She was not a call girl or a prostitute, but an independent, feisty and sexually free woman. This was the first period in history in which it was possible for someone like that to even exist. She made a career for herself across a variety of spheres. She is cast off by the Prince of Wales because he tires of her, but she kept all his love letters.
So she publicly threatened — quite a conventional thing at the time — to publish all his letters unless he treated her better. So she was one of the originators of the kiss-and-tell — or rather the kiss-and-not-tell — on rather a large scale. What is particularly fantastic is that she wrote so much and expressed her views so forthrightly.
I wanted to include this book to show the extraordinary degree to which early feminists of the 18th century were able to look clearly at the sexual mores of their time — and the double standard in particular whereby men were allowed to get away with so much more than women — and dissect them, talking about their unfairness and how they are socially constructed rather than natural. In her own life, she also epitomised both the opportunities and the limits of sexual freedom for women at this moment of the first sexual revolution.
She was able to lead this life, but it was not the same as a man like James Boswell, who gets away with it scot-free. Everyone has heard of Mary Wollstonecraft, but Mary Robinson writes about sex much more forthrightly and with much more humour that Mary Wollstonecraft ever did, and this tract A Letter to the Women of England is a great short pamphlet. It points out the unfairness of the social, political and sexual constraints that women were under, and it calls for them to be lifted. Another thing it does, which might come as a surprise to modern readers, is show how far back the origins of modern feminism really go.
Onto your final choice, which was only discovered five years ago and is the earliest published defence of homosexuality in English. It was originally published, advertised and available in bookshops but then when the authorities turned against it, it was suppressed so thoroughly that no printed copy had ever been found. But I found, in the archive of the Public Records Office a few years ago, the public indictment against Thomas Cannon for having written it — which happily transcribes the entire pamphlet to show why it was quite so dangerous and should be suppressed.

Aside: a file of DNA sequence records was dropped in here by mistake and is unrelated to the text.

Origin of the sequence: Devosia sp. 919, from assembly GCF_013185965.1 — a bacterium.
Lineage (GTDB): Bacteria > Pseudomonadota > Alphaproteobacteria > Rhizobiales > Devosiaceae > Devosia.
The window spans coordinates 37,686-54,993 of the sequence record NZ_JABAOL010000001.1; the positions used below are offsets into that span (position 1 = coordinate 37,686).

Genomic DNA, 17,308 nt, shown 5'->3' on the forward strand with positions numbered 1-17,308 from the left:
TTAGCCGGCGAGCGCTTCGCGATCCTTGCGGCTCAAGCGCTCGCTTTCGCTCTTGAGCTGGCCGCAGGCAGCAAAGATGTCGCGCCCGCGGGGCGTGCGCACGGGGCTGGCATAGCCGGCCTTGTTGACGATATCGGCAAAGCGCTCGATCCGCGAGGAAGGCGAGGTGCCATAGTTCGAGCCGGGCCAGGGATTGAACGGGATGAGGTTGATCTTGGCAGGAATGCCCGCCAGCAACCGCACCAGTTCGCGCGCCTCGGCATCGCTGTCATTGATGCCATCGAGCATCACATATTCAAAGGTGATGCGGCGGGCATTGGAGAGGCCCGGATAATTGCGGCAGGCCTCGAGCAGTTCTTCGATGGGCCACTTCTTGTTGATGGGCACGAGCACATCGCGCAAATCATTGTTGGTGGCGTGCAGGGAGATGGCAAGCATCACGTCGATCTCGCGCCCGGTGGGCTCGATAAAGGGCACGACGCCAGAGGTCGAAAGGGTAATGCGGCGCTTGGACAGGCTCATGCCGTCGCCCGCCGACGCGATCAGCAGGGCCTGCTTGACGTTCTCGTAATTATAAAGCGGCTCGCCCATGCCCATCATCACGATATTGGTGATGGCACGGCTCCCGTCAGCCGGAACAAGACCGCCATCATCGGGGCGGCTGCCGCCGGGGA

So we have it in manuscript. I wanted to include it because another theme of my book is the way in which the first sexual revolution is also a moment of great change, both good and bad, in terms of attitudes to same-sex behaviour. That lead to increasing persecution against what was supposedly unnatural, and most people said that sex between two men was unnatural.
The other point about the first sexual revolution is that people also started to argue for the toleration of homosexual behaviour in private, on exactly the same grounds on which they argued for heterosexual behaviour. Thomas Cannon is the bravest example of that. I think it will surprise most people that the first public defence of gay rights occurred so early.
You can trace from that everything that came afterwards, through the 19th century and Oscar Wilde down to [the] Stonewall [riots of in New York] and the arguments for same-sex relations that we now take for granted.
Nan Goldin’s “The Ballad of Sexual Dependency” | The New Yorker
Cleland and Cannon actually knew each other, and fell out over something quite obscure. I think it is a rather nice parallel that in the same year were published both this pioneering work on gay rights and perhaps the greatest celebration of heterosexual pleasure of the 18th century. Five Books aims to keep its book recommendations and interviews up to date. If you are the interviewee and would like to update your choice of books or even just what you say about them please email us at editor fivebooks.
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Diane Arbus’s America